An attractive and lasting lawn requires proper preparation and a quality grade of turf as well as the correct care once laid.
All installations are quoted inclusively and as standard:
Your new lawn should take about two weeks to take root during which time it should be watered daily (according to weather conditions) and six weeks until normal use.
The great news is that research has shown that a well presented garden can modestly increase the value of your property.
So perhaps if maintaining your lawn is not practical, you may wish to consider an artificial lawn.
Get in touch if you need any advice on which solution would work best for you.
A freshly laid lawn is beautiful, but vulnerable in the first few weeks.
It will need daily watering for the first two weeks. Ensure that you pay particular attention to areas that receive a lot of sunshine and reflective heat from nearby buildings.
After two weeks, less frequent but heavier watering is recommended.
Averagely, it is fine to walk on the new turf after approximately three weeks after installation. By this time the turf will have taken root to the soil below. After six weeks your lawn is ready to be used normally.
The first mow of the lawn is vitally important and this should be left until the lawn is 8-9cm high. Give the grass a tug before the first mow to check that the grass is firmly rooted. Then according to season and growth, mow your lawn approximately every two weeks.
We recommend keeping off the newly laid turf for two to three weeks.
After six weeks your lawn should be ready for normal use.
Grass grows at different rates throughout the year, but we recommend the first mow when the grass is 5 to 7cm high. This will give more shoots a chance of growing from the base and giving a thicker lawn.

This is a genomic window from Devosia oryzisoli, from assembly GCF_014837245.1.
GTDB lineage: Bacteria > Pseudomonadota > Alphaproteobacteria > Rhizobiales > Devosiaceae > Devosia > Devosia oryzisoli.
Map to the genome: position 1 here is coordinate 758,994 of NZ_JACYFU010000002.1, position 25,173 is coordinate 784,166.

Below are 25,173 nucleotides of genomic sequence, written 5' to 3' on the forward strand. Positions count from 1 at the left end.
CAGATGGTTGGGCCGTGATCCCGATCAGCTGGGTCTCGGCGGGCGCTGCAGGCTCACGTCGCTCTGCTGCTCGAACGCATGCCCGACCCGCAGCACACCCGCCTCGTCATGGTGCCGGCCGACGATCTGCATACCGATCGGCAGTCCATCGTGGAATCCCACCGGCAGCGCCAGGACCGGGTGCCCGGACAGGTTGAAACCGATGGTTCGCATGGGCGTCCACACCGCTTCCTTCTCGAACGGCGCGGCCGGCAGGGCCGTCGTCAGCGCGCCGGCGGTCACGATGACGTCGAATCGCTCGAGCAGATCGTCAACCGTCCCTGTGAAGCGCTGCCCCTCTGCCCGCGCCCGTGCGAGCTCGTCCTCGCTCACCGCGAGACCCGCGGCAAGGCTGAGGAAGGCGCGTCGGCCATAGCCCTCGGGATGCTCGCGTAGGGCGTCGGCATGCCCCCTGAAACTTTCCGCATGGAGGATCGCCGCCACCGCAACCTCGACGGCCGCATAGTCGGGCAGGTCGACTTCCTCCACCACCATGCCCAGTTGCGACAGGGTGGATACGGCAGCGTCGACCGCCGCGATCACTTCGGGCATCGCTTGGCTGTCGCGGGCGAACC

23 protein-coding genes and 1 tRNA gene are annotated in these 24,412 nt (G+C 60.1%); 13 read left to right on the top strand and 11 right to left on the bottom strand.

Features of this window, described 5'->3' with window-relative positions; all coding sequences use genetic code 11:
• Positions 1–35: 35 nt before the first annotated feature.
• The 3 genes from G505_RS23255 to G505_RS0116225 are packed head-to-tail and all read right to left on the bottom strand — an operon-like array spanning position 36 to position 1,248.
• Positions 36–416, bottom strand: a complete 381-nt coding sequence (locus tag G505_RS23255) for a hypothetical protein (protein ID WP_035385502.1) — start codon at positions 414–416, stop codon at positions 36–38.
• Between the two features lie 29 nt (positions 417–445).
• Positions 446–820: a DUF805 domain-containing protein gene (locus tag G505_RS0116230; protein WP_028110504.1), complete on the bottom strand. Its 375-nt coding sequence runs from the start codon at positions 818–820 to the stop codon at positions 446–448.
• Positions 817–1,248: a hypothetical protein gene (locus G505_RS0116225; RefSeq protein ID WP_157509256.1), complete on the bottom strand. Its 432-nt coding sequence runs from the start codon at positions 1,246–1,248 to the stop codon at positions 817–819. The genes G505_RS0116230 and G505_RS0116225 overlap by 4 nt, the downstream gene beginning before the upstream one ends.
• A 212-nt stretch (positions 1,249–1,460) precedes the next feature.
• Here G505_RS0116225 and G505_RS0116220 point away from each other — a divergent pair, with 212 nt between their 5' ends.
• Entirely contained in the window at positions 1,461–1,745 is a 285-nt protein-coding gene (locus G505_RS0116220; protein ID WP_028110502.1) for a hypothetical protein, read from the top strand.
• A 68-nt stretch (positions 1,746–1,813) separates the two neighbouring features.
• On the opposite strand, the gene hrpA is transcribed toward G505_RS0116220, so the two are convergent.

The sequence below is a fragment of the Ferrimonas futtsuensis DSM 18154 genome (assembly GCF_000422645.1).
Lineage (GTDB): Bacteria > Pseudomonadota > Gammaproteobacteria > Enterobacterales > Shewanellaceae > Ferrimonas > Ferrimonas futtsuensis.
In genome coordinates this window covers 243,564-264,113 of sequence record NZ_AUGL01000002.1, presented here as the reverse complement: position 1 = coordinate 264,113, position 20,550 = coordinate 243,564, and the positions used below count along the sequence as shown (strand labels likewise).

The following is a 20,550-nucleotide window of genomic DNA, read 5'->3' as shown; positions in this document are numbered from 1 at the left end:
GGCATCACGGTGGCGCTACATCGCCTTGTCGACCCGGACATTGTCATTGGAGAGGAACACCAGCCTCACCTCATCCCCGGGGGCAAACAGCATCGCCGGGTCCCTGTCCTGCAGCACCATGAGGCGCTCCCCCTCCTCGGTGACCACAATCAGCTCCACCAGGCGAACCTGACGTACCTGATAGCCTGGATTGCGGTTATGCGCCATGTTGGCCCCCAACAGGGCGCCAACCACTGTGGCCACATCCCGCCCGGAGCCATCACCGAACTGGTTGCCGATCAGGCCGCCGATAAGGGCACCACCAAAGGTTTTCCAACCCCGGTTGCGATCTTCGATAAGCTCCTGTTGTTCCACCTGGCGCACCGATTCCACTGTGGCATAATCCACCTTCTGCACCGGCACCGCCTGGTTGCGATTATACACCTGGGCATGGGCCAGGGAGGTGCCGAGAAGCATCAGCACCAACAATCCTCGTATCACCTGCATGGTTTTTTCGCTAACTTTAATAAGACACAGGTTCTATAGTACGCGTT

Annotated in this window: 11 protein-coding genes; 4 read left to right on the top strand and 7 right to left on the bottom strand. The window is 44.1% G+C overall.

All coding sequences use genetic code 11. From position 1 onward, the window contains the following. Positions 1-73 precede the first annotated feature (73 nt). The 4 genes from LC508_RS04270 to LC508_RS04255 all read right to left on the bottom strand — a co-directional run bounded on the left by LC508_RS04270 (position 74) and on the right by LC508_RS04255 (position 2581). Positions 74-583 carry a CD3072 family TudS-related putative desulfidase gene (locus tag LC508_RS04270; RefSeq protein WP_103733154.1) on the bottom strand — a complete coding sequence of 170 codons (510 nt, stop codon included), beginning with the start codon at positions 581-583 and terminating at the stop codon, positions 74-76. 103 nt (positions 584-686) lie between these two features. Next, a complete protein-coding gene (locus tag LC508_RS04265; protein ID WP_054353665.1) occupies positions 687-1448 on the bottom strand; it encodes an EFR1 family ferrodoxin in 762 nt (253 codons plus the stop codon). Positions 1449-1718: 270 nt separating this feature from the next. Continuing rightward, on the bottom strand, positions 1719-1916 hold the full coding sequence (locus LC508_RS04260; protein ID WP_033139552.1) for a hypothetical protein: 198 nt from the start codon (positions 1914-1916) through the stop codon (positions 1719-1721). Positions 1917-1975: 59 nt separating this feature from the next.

On the first cut only remove about 1cm of the grass and increase this gradually over the next few cuts.
Make sure the grass is upright and it is better that the grass is not wet.
Remove all the clippings when you first cut the lawn.
In time, leave the clippings on the lawn during the spring and summer time as they will release up to 30% of your lawn's required nutrients.
Turf is best laid in mid autumn which for the record is officially the 22nd of September through to the 21st December. So effectively we are looking at October or November.
Another advantageous time is late winter (e.g March) as there is less chance of frost damage and the lawn can remain relatively undisturbed during these periods and there is typically more rainfall so less in the way of watering is required.
Remember that normal use of a lawn will take six weeks, so if you enjoy your garden during the spring and summer months, this has to be borne in mind.
Note that a lawn can be laid at any time of year though.
Feeding your lawn is important at any time of year to maintain a healthy lawn.
Here is a quick guide:
Your grass will be growing strongly in the milder temperatures and increased sunlight. To support this growth it will need lots of nutrients.
Use a specialist spring/summer lawn feed, not a "weed and feed" as this is too severe for a young lawn.
Apply this every 6 weeks until September (4-5 weeks for light sandy soil) at which time you should switch to an autumn/winter feed.
Plenty of sunshine (we hope) and less rainfall means that your lawn will need plenty of water. Little and often is the key here as random drenching's can actually wash nutrients out of the soil.
Apply a spring/summer feed after about 3-4 cuts or 5 weeks.
Grass will grow less aggressively on the surface at this time of year, but there is plenty going on underneath.
If the weather is mild, the soil will hold its warmth and your new turf will be busy putting its roots down.
Use an autumn/winter feed 4 to 6 weeks after the turf is laid that is LOW in nitrogen.
This feed is more for the roots than the surface grass.
At this time of year there is minimal growth and there is no real need to feed the lawn at this time of year.
Later in the winter there is more chance of spring conditions at which point you can switch to a spring/summer feed.